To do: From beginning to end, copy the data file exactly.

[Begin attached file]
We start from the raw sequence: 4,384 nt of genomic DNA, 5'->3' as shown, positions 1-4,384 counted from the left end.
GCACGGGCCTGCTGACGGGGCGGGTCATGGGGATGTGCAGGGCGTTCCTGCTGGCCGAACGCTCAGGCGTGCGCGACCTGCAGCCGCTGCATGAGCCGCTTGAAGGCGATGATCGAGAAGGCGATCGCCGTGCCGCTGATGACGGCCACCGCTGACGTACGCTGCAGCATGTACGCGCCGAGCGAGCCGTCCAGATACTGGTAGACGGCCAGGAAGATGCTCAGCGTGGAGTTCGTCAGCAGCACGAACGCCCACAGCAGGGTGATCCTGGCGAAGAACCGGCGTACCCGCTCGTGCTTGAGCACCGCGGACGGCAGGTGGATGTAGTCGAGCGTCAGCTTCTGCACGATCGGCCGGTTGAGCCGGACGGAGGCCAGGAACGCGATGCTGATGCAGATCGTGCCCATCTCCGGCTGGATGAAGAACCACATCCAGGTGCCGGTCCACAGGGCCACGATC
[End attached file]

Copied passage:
We start from the raw sequence: 4,384 nt of genomic DNA, 5'->3' as shown, positions 1-4,384 counted from the left end.
GCACGGGCCTGCTGACGGGGCGGGTCATGGGGATGTGCAGGGCGTTCCTGCTGGCCGAACGCTCAGGCGTGCGCGACCTGCAGCCGCTGCATGAGCCGCTTGAAGGCGATGATCGAGAAGGCGATCGCCGTGCCGCTGATGACGGCCACCGCTGACGTACGCTGCAGCATGTACGCGCCGAGCGAGCCGTCCAGATACTGGTAGACGGCCAGGAAGATGCTCAGCGTGGAGTTCGTCAGCAGCACGAACGCCCACAGCAGGGTGATCCTGGCGAAGAACCGGCGTACCCGCTCGTGCTTGAGCACCGCGGACGGCAGGTGGATGTAGTCGAGCGTCAGCTTCTGCACGATCGGCCGGTTGAGCCGGACGGAGGCCAGGAACGCGATGCTGATGCAGATCGTGCCCATCTCCGGCTGGATGAAGAACCACATCCAGGTGCCGGTCCACAGGGCCACGATC